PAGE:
I've gone thru quite a evolution of storing parts. The problem is that when you only have a few, the system can be pretty primitive and still appear to work. However, primitive systems are not scalable, so you end up reshuffling everything several times until you finally learn to do it right. Even then, keeping a parts inventory useful and up to date is a never ending task.
Long long ago when small parts cabinets with just small drawers were rare and expensive (you had to physically walk into a hardware store and then most didn't have anything suitable), I divided up drawers and put resistors in decades. One cabinet covered all the resistors and capacitors I had. That was so much better than a few small bags in big bags in a couple of boxes. I had to go thru the whole bag of resistor and sort them by decade, but the result was worth it and life was great.
That lasted for a little while, but digging thru a whole decade to find what I wanted became a hassle, so I got more drawers and made a drawer for the range covered by each common 5% value. More sorting, but it was worth it and life was great.
That lasted for a little while, but I still had to dig around to find what I wanted, especially for common values like 10 kΩ of which there were 1/4W, 1/2W, 1W, some strange precision ones I can't remember where they came from, etc. It also made it hard to see what I actually had. I needed to get some 1% resistor occasionally. Since drawers had abutting value ranges, everything had a place. But it still bugged me that 1% resistors ended up in the same drawer with others, and it wasn't always so easy to dig thru or know what values there really were.
Eventually I made a rule that every drawer will only hold one part type. More sorting, but life got better.
This is largely the system I use today, although it has expanded. Not everything fits in little drawers, and sometimes you buy a large lot of something that doesn't all fit in a drawer. What I usually do now is make a drawer for everything that can fit in a drawer. If I have a large quantity like a reel of a 0805 resistor or a tray of 100 DB-9 connectors, I put a few representative units in the drawer with a little note like "More in cabinet". This allows for looking at the drawers to see what it available, even if there are whole reels elsewhere.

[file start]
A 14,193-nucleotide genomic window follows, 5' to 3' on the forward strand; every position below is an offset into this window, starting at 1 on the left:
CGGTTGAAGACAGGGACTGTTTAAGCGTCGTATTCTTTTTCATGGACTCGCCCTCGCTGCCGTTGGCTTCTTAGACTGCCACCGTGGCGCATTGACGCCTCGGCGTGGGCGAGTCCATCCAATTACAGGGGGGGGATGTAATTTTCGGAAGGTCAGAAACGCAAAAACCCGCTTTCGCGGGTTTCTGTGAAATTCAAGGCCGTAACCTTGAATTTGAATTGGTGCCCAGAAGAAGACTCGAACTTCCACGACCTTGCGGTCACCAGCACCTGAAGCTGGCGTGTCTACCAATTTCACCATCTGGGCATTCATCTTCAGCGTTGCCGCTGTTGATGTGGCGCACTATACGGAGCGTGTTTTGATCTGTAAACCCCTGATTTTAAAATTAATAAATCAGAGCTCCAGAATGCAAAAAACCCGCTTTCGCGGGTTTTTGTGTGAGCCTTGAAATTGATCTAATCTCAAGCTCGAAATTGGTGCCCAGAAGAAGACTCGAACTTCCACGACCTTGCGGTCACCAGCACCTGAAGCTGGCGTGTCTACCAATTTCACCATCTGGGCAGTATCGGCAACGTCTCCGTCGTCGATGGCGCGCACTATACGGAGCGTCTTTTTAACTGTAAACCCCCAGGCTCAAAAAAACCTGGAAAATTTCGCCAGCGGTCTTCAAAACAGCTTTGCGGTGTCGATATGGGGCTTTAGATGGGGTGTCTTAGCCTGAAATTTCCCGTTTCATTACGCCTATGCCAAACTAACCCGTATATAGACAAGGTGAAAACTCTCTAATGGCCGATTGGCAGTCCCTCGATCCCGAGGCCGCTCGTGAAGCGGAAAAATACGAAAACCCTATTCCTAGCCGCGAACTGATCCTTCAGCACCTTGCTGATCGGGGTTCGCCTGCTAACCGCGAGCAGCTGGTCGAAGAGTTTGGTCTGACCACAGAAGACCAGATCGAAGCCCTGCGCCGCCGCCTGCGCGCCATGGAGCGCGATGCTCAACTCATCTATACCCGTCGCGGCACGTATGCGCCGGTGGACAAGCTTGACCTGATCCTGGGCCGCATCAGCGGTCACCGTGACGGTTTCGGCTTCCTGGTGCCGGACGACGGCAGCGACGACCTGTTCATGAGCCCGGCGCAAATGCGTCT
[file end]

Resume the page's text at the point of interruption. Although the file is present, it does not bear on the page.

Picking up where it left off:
The biggest problem now is not the sorting system. Nowadays small parts cabinets are cheap and available from the other end of the internet. Akro Mils model 10164 is the best I've found so far. The price varies considerably. It's a brand name item so you can buy by price on the internet, just check the merchant reviews to make sure you're not buying from a dirtbag that will try to rip you off.
The problem now is just keeping up with all the new parts. No matter how diverse you think your stock is, each project will require a few parts you don't already have in your system. Labeling new drawers and filing away parts is a never ending process. Often we dump parts on the bench in front of the cabinets until it bugs me enough, then I come in on a weekend end make drawers for them all. Then life is good for a while until the piles build up again. It never ends.
Here is a picture of the small parts cabinets part of our lab stock maybe a couple of years ago. It has grown since then, of course, but the concept is still the same.
The left two columns (6 cabinets) are all resistors. These are a older discontinued model of Akro Mils small parts cabinet. The next column is all capacitors, and are three of the newer model 10164 cabinets. Underneath the bench you can see some reels and boxes with larger quantities of bulk parts. These are all labeled too, but each part type has a drawer up top with a note in it that more are down below or in the cabinet (not shown in this picture). As always, some drawers were in the middle of being re-arranged. This can be seen from the empty slots in some cabinets. If you look closely you can see a pile of empty drawers awaiting new labels on a desk in the bottom left corner of the picture. Keeping up is a never ending task, but not keeping up is worse.